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Managing Special Provisions in Wilderness: Minerals

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This course will provide wilderness managers a comprehensive overview of their role in managing mineral rights in wilderness.

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Managing the balance between preserving wilderness character and managing mineral related activities requires a great deal of knowledge and skill. This course reviews the basic principles regarding mineral rights and examines the management steps in evaluating and authorizing mineral activities so as to preserve wilderness character to the greatest degree possible.

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Course Schedule

This course is self-paced allowing you flexibility in the time needed to complete the course. You decide the order and progression you’d like to take, allowing you to revisit and review sections in greater depth as needed.

Elements of the course:

  • Informational text
  • Real-life examples
  • Informal assessment quizzes
  • Final assessment

Following the course, you will complete an assessment which requires you to demonstrate your understanding of key course concepts. Upon successful completion of the assessment you will be awarded an electronic certificate of completion.

Course Chapters

  • Making Sense of Terminology and Definitions:
    • This section introduces you to the terms related to minerals and mineral rights.
  • Minerals and Wilderness:
    • This section describes the Wilderness Act's special provision for mineral rights in wilderness areas.
  • Withdrawal:
    • This section discusses the prohibition against establishing new mineral rights in wilderness.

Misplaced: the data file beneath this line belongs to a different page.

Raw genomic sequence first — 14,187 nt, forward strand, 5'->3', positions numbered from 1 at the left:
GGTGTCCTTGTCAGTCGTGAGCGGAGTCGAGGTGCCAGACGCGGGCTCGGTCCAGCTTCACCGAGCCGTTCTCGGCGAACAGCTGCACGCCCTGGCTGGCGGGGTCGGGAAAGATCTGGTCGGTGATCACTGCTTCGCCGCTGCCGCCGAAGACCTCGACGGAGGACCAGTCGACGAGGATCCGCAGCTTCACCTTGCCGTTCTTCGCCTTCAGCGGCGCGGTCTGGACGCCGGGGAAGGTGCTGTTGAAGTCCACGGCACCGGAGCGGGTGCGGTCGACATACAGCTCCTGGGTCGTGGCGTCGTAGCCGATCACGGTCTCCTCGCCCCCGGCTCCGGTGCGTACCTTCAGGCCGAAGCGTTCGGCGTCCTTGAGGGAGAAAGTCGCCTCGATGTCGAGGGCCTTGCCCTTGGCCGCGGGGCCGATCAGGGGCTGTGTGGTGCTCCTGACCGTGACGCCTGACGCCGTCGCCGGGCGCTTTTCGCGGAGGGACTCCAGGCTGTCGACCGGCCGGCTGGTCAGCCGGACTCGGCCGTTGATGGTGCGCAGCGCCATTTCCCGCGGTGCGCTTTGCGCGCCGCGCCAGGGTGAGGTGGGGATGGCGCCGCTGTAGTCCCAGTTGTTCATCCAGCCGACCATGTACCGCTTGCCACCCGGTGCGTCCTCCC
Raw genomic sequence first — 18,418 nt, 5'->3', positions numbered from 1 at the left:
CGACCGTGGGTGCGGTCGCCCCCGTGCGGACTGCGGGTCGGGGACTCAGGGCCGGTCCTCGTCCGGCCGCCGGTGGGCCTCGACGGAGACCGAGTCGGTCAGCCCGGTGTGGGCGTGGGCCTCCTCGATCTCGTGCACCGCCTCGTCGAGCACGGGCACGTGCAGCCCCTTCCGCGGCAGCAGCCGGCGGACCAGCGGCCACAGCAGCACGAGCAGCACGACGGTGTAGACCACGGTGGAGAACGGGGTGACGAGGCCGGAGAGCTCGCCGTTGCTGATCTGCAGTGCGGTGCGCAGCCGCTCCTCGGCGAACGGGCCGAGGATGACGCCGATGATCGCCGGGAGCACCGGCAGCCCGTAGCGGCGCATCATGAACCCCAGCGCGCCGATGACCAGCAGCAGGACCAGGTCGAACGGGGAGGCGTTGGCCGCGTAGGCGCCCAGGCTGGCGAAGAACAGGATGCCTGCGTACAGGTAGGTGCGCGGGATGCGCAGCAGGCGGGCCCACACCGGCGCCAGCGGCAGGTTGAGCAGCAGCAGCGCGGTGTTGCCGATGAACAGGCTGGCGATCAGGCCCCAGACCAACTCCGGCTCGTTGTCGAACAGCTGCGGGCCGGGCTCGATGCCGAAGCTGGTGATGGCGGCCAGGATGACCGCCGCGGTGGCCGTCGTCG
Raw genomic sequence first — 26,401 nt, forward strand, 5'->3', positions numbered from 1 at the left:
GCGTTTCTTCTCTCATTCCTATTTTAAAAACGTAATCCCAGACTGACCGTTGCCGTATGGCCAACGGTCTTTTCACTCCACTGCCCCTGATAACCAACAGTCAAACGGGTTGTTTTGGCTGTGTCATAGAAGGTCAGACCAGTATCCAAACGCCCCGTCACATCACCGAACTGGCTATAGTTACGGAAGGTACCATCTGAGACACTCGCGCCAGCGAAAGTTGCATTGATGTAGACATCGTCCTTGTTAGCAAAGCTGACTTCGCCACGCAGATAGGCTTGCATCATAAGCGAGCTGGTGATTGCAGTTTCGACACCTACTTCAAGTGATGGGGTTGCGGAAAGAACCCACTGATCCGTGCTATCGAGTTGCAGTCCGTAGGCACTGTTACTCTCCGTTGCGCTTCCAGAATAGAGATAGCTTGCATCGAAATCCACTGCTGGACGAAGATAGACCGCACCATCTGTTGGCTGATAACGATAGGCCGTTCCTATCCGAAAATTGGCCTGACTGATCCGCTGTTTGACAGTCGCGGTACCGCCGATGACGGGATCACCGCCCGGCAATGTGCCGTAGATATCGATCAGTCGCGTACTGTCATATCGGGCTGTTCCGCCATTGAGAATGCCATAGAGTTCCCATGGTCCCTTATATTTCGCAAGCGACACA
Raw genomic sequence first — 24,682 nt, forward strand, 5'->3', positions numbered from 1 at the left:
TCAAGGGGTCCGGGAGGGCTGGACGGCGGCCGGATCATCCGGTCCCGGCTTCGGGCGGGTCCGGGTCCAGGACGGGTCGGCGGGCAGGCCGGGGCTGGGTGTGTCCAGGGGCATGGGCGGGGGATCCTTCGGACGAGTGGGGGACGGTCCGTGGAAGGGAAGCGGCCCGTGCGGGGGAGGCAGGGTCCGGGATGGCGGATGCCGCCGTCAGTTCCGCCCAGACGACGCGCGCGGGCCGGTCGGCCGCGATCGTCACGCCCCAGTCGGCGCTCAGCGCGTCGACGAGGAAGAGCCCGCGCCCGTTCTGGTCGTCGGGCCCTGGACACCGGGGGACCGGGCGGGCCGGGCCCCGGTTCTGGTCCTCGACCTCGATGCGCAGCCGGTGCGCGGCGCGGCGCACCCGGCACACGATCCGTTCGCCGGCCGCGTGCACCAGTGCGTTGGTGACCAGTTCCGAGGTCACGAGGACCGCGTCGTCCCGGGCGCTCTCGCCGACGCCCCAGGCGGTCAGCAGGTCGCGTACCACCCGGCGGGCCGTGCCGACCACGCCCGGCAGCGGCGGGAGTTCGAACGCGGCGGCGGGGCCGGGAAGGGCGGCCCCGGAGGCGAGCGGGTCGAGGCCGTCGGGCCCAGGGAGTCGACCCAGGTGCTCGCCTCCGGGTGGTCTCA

• Valid Existing Rights:
    • This section discusses how mineral rights established before a wilderness designation continue after withdrawal, even where they conflict with Wilderness Act prohibitions.
  • Mineral Classifications:
    • This section defines the three different classes of minerals for which valid existing mineral rights may exist.
  • Valid Existing Rights to Federal Minerals by Mineral Classification:
    • This section explains how valid existing rights are established for the different classifications of minerals.
  • Determining the Validity of Mineral Material Contracts, Mineral Leases, or Mining Claims, or Privately Owned Minerals:
    • This section discusses the process by which mineral rights are validated and the complexity of the validity exam for locatable minerals.
  • Mining Patents:
    • This section provides details regarding how mining claims can become private land through patent.
  • Non-Federal Mineral Estate:
    • This section discusses privately owned minerals and the degree to which the owner of private minerals may develop them in wilderness.
  • Access to Minerals Across Adjacent Wilderness Lands:
    • This section defines how access across wilderness lands may occur in order to develop the mineral resources where a mineral right exists.
  • Mineral Development Plans:
    • This section outlines the types of plans used to manage minerals and mining in wilderness and the basic components the plan must address.
  • I have mineral development proposed or occurring in my Wilderness-What are my responsibilities?
    • This section describes your role as a wilderness manager in the mineral development proposed or occurring in your wilderness.
  • Prospecting and Mineral Surveys: